Take the 2-minute tour ×
Stack Overflow is a question and answer site for professional and enthusiast programmers. It's 100% free, no registration required.

I've been searching for the last 12 hours or so and don't think I'm even on the right track at this point or if I'm wording my searches properly. I'm hoping someone can point me in the right direction here.

I'm attempting to access a function in an unmanaged library that takes as one of it's parameters a fixed size DWORD array and I'm not sure how to specify this in the declaration or call. I'm also not sure if the documentation for the function is correct (or if I understand it).

int EloGetScreenInfo(DWORD dwMonNum[32], int iScrCnt)

Parameters: dwMonNum [in]: Array of DWORD to receive the Windows monitor number associated with the touchscreens.

iScrCnt [out]: It retrieves the total number of Elo touchscreens found.

Return Values: Returns EloSuccess if the call succeeds, it returns an error code otherwise. See Error Codes section for list of error values.


It returns the list of Windows monitor numbers associated with the touchscreens where, the index is the touchscreen number and the value is the Windows monitor number.

Touchscreens are 0 based and Windows monitor numbers are 1 based.

If a touchscreen is not calibrated, the windows monitor is returned as -1.

Maximum of 32 touchscreens are supported.

Notice in the description it states that it returns a list of monitor numbers which would suggest that it would be the populated value, yet in the parameter descriptions it shows that as an [in] and the count parameter as an [out] unless i'm misinterpreting the descriptions. In a See Also Sample link it shows an example of usage in which both seem to be populated

    int iScrCnt, iRet ;

    ZeroMemory( dwEnumMon, MAX_SUPPORTED_SCR ) ;
    ZeroMemory( dwMonParam, MAX_SUPPORTED_SCR ) ;

    // Get the list of all Elo Serial & USB screen and monitor association
    iRet = EloGetScreenInfo(dwEnumMon,iScrCnt) ;
    if(iRet != EloSuccess ){
        printf( "Error Code = %d \n", iRet ) ;
        return EloFailure;
        printf( "No Elo touchscreens found\n" ) ;
        return EloFailure;

    // Process Commandline
    ProcessCmdLine( argc, argv ) ;

    // For all screens of matching monitor number enable / disable touch
    for( int i=0; i<dwMonParamCnt; i++ ){
        // where j is the screen number associated with the monitor number
        for( int j=0; j<iScrCnt; j++ ){
            if( dwMonParam[i] == dwEnumMon[j] ){
                // Enables / Disables touch depending on the bFlag
                // where j is the screen number
                if( (iRet = EloSetTouchReportingState( bEnable , j )) == EloSuccess )
                    printf( "EloSetTouchReportingState Returned success\n" );
                    printf( "EloSetTouchReportingState Returned failed. Error \ Code=%d\n", iRet );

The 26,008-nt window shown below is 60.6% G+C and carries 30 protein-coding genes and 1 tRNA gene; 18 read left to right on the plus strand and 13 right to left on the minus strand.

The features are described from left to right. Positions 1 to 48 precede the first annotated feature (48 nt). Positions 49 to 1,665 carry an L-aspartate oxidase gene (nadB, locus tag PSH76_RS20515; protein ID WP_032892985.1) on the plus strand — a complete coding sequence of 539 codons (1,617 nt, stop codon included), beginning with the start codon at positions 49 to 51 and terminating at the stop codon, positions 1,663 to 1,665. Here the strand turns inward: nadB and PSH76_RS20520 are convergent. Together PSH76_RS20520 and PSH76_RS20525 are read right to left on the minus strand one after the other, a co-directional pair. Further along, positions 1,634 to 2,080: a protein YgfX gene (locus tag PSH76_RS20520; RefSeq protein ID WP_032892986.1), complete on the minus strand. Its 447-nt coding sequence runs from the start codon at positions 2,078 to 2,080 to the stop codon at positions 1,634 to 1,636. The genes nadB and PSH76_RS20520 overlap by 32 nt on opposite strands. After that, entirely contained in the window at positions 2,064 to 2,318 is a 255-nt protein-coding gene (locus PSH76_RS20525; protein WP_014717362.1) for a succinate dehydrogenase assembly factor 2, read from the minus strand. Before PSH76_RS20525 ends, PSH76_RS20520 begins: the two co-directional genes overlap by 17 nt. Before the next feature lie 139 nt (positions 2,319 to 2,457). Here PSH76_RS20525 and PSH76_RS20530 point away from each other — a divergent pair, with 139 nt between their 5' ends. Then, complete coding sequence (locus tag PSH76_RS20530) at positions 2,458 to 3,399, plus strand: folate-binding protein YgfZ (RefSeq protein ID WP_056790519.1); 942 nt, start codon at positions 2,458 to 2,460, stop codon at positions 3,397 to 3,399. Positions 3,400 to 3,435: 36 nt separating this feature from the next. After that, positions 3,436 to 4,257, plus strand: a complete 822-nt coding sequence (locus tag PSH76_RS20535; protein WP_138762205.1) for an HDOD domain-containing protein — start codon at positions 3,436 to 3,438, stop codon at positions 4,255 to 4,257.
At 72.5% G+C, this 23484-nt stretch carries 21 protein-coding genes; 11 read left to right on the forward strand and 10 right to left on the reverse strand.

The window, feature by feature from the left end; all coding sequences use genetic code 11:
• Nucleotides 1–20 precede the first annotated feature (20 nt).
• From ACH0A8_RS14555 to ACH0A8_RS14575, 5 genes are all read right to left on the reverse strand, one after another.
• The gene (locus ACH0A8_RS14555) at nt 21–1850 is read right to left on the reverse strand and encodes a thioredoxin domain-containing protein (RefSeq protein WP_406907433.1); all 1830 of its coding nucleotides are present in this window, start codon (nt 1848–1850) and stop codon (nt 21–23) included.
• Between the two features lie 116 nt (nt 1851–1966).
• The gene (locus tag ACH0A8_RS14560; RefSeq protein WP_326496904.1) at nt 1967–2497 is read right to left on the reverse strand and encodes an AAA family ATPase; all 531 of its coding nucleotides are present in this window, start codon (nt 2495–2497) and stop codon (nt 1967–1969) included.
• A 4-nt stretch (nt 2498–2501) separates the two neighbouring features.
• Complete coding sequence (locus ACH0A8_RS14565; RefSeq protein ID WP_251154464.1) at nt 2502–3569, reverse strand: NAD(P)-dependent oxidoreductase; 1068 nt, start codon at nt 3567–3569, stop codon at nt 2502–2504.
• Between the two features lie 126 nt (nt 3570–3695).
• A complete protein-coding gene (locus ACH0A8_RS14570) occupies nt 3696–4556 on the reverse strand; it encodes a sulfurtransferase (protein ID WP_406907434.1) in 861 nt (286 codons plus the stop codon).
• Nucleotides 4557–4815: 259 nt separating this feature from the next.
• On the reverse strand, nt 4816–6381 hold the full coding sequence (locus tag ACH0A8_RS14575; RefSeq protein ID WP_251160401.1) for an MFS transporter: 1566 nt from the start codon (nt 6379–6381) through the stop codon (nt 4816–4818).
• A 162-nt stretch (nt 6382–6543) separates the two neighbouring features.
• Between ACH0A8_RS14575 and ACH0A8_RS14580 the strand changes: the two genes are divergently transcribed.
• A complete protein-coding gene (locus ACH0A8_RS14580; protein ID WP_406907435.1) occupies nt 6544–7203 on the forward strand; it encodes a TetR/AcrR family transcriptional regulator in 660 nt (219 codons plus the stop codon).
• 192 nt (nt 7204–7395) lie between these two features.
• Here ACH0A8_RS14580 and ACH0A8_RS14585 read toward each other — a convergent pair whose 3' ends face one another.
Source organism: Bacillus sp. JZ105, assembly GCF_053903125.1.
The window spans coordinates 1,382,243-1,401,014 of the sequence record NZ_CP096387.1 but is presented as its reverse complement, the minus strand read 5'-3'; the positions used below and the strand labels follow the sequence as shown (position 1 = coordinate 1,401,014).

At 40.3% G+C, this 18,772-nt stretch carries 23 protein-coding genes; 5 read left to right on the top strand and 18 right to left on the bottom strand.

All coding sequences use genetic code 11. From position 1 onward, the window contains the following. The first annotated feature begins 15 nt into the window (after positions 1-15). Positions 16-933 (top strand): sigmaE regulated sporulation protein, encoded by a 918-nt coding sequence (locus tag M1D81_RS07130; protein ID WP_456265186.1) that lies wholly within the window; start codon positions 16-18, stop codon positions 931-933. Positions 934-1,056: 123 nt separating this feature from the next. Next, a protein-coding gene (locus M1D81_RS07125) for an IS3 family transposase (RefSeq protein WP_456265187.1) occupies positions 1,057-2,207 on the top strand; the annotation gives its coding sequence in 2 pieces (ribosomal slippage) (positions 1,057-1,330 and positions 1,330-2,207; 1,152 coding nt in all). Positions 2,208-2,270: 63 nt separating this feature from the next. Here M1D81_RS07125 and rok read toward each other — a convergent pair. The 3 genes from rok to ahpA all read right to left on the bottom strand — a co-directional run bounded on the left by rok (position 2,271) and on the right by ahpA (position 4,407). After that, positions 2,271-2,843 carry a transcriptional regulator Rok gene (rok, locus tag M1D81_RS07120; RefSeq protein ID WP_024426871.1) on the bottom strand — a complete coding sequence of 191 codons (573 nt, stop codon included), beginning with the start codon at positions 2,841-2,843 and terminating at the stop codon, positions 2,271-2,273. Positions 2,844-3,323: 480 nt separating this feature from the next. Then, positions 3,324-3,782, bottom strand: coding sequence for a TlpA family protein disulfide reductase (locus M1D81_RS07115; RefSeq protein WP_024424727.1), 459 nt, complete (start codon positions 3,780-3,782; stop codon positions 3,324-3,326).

return EloSuccess;

TIA for any direction or help you can provide

share|improve this question

2 Answers 2

up vote 2 down vote accepted

You should be able to call this with a normal array of UInt32. Your managed prototype would be:

[DLLImport "DllName"]
static extern int EloGetScreenInfo(UInt32[] dwMonNum, out int iScrCnt);

And to call it, just specify the marshaling:

UInt32[] MonitorNumbers = new UInt32[32];
int iScrCnt = 0;

int rslt = EloGetScreenInfo(
    [MarshalAs(UnmanagedType.LPArray, SizeConst=32)] MonitorNumbers,
    out iScrCnt);
share|improve this answer
This is basically the same answer as mine, isn't it? Yours is more complete though, I didn't add the iScrCnt parameter. –  lesderid Oct 13 '11 at 15:05
Thank you both, Unless I misunderstood your call example it was a mixture of the two answers that turned out to be correct. in your example you show the MarshalAs which doesn't compile as it is not appropriate in that context, it needed to be specified in unmanaged function declaration as lesderid provided but it didn't need to be a DWORD. Thank you both! –  JoshHetland Oct 13 '11 at 15:18
@lesderid: Yes. I didn't see yours until after I'd posted mine. –  Jim Mischel Oct 13 '11 at 15:20
@Josh: That's what I get for not testing. Glad you figured it out in spite of my mistake. –  Jim Mischel Oct 13 '11 at 15:22
@JoshHetland: Well, arrays are passed by reference (they are actually pointers in C++), not by value, so the the function you call can change the values of the elements of the array. (Sorry for the late reply...) –  lesderid Oct 13 '11 at 17:02

This is what MSDN suggests:

using DWORD = System.UInt32;

int YourUnmanagedFunction([MarshalAs(UnmanagedType.LPArray, SizeConst=32)] DWORD[] array);
share|improve this answer
(Late) Note: DWORD isn't necessary, I only added it for the function declaration to resemble the C++ function as much as possible. –  lesderid Nov 26 '11 at 8:37

Your Answer


By posting your answer, you agree to the privacy policy and terms of service.

Not the answer you're looking for? Browse other questions tagged or ask your own question.